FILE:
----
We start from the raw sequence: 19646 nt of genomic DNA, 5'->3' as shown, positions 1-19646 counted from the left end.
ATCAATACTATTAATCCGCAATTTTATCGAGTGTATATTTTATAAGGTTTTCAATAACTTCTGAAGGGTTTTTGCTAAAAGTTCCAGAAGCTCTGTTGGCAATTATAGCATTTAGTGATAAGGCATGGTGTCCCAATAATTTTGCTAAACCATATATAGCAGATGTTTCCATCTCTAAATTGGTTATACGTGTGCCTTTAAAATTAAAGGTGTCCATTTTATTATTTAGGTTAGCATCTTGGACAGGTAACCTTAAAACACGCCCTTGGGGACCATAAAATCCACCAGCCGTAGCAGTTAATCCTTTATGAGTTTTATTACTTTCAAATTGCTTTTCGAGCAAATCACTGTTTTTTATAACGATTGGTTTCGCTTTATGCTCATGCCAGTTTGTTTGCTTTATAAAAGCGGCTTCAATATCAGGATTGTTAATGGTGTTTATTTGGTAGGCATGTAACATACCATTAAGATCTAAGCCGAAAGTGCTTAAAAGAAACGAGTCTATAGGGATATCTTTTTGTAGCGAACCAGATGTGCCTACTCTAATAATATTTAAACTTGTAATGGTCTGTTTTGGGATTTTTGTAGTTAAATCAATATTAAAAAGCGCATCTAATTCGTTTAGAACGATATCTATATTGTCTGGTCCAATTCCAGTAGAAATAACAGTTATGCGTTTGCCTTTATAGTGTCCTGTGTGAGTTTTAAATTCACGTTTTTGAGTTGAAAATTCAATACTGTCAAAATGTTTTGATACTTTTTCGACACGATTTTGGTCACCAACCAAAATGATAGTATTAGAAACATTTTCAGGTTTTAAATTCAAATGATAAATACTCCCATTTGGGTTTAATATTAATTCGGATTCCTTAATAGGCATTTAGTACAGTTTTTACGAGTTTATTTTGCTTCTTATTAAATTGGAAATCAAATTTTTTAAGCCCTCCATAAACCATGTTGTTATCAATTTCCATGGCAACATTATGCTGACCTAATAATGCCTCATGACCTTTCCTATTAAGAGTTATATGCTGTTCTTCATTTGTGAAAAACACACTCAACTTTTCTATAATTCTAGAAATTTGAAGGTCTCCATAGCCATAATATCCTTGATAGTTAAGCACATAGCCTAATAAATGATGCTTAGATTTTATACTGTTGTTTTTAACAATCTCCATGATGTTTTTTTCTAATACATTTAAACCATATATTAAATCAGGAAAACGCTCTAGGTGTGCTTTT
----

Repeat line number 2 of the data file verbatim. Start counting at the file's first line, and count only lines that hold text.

ATCAATACTATTAATCCGCAATTTTATCGAGTGTATATTTTATAAGGTTTTCAATAACTTCTGAAGGGTTTTTGCTAAAAGTTCCAGAAGCTCTGTTGGCAATTATAGCATTTAGTGATAAGGCATGGTGTCCCAATAATTTTGCTAAACCATATATAGCAGATGTTTCCATCTCTAAATTGGTTATACGTGTGCCTTTAAAATTAAAGGTGTCCATTTTATTATTTAGGTTAGCATCTTGGACAGGTAACCTTAAAACACGCCCTTGGGGACCATAAAATCCACCAGCCGTAGCAGTTAATCCTTTATGAGTTTTATTACTTTCAAATTGCTTTTCGAGCAAATCACTGTTTTTTATAACGATTGGTTTCGCTTTATGCTCATGCCAGTTTGTTTGCTTTATAAAAGCGGCTTCAATATCAGGATTGTTAATGGTGTTTATTTGGTAGGCATGTAACATACCATTAAGATCTAAGCCGAAAGTGCTTAAAAGAAACGAGTCTATAGGGATATCTTTTTGTAGCGAACCAGATGTGCCTACTCTAATAATATTTAAACTTGTAATGGTCTGTTTTGGGATTTTTGTAGTTAAATCAATATTAAAAAGCGCATCTAATTCGTTTAGAACGATATCTATATTGTCTGGTCCAATTCCAGTAGAAATAACAGTTATGCGTTTGCCTTTATAGTGTCCTGTGTGAGTTTTAAATTCACGTTTTTGAGTTGAAAATTCAATACTGTCAAAATGTTTTGATACTTTTTCGACACGATTTTGGTCACCAACCAAAATGATAGTATTAGAAACATTTTCAGGTTTTAAATTCAAATGATAAATACTCCCATTTGGGTTTAATATTAATTCGGATTCCTTAATAGGCATTTAGTACAGTTTTTACGAGTTTATTTTGCTTCTTATTAAATTGGAAATCAAATTTTTTAAGCCCTCCATAAACCATGTTGTTATCAATTTCCATGGCAACATTATGCTGACCTAATAATGCCTCATGACCTTTCCTATTAAGAGTTATATGCTGTTCTTCATTTGTGAAAAACACACTCAACTTTTCTATAATTCTAGAAATTTGAAGGTCTCCATAGCCATAATATCCTTGATAGTTAAGCACATAGCCTAATAAATGATGCTTAGATTTTATACTGTTGTTTTTAACAATCTCCATGATGTTTTTTTCTAATACATTTAAACCATATATTAAATCAGGAAAACGCTCTAGGTGTGCTTTT